It centres around 15 year old Sam. He is desperate to take care of his older brother Avery. Avery has autism and needs consistent routine. Both Sam and Avery have had it hard in their lives. Their father is abusive, leaving the boys with an Aunt who doesn’t really want them. Sam and Avery end up homeless, with Sam stealing houses to ensure they always have somewhere to stay. Sam is getting good at working out when a house in unoccupied. However, one day he’s caught out when a family return home early. Sam finds himself being swept up by a large, pretty chaotic family. They each think Sam is one of their sibling’s friends. He finds himself involved in their lives and falling for Moxie. However, Sam has a secret he’s been hiding and it’ll soon be revealed…

The characters in this story are phenomenal. I loved Sam and Avery and Moxie was a fantastic character too. I loved the chaotic De Lainey family. I felt like they brought some joy to a story that is otherwise very dark. Sam goes through things he shouldn’t be dealing with at 15. He has to deal with so much in his young life. The De Lainey family are definitely welcome relief for him.

A word of warning, there is some physical abuse within the story that will hurt your heart. The story does have some lighter moments though which give you a chance to take a breather from the horrible events. Overall, it’s a messy story about family and devotion. It’s a heart-breaking read but so worthwhile.

Would I recommend it?:
Of course!

Another incredible book from C.G Drews. Highly recommended!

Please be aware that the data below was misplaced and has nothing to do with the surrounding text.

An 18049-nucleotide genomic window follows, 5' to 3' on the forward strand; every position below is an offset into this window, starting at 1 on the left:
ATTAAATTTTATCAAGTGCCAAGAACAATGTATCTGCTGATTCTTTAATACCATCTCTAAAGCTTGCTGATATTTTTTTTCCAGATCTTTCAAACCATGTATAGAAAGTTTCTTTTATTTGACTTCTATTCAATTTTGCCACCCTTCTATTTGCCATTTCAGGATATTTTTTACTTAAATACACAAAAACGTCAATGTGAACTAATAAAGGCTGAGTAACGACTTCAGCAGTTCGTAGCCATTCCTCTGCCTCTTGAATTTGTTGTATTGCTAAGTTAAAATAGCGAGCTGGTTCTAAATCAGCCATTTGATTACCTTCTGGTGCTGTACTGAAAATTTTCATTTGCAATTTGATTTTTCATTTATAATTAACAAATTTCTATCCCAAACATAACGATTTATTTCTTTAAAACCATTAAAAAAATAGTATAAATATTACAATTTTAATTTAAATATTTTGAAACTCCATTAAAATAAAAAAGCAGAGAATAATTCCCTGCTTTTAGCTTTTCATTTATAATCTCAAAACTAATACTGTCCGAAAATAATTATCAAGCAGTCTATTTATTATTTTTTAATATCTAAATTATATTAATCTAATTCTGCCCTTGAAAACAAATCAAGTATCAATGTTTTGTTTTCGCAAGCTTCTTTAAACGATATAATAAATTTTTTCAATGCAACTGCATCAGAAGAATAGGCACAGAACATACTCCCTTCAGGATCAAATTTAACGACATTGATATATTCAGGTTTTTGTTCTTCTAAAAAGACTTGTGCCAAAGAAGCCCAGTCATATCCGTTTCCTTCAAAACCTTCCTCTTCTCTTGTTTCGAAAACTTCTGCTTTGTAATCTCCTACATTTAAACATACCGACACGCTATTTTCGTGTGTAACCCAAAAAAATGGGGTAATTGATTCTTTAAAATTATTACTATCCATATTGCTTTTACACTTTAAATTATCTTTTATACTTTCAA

Blog Tour- I Hold Your Heart

How did I get it?
Sent to me for the blog tour. Thanks to Bloomsbury!

Previously reviewed by the same author:

Countless

Synopsis:

‘You make me feel like there’s something good in the world I can hold on to,’ Aaron says. He kisses me again, draws me so close it’s almost hard to breathe. ‘I love you, Gem. And I promise I’ll hold your heart forever.’

When Gemma meets Aaron, she feels truly seen for the first time. Their love story is the intense kind. The written-in-the-stars, excluding-all-others kind. The kind you write songs about.

But little by little their relationship takes over Gemma’s life. What happens when being seen becomes being watched, and care becomes control?

Thoughts:

I was approached to read this book and thought it would be something that I’d really be interested in. Relationships like those in this book, don’t always work for me and make me highly uncomfortable. However, I recognise that books like this do have a place and I thought Karen Gregory handled the relationship with sensitivity. This book gripped me from the very start and hardly took me long to read at all.

It centres around Gemma, who is a confident prospective songwriter. She’s got a great group of friends and life is going well for her. She meets Aaron at her brother’s football game. He’s confident, sensitive and completely into her. Aaron always says the right thing and quickly she feels intensely for him. Everything seems brilliant, except that Aaron isn’t all that he seems. As time goes on, Aaron becomes a lot more controlling. Gemma’s friends begin to worry for her wellbeing…

There’s no beating about the bush here, I Hold Your Heart centres around emotional abuse. As a reader, we see Gemma spiralling and completely oblivious to what is happening to her. This is the case for many relationships like this. Outsiders can see what’s going on, but when you’re in the relationship, it is everything to you. Aaron manipulates Gemma and we see her former strong self shrink into the shadows as she becomes more and more insecure.

Controlling, manipulative relationships are not my favourite thing to read about. They make me intensely uncomfortable. However, I think it’s important that there are books out there that cover this subject. People should understand what love should and shouldn’t be and it’s clear throughout this story that the relationship is not healthy. It shows how a seemingly perfect relationship can spiral out of control.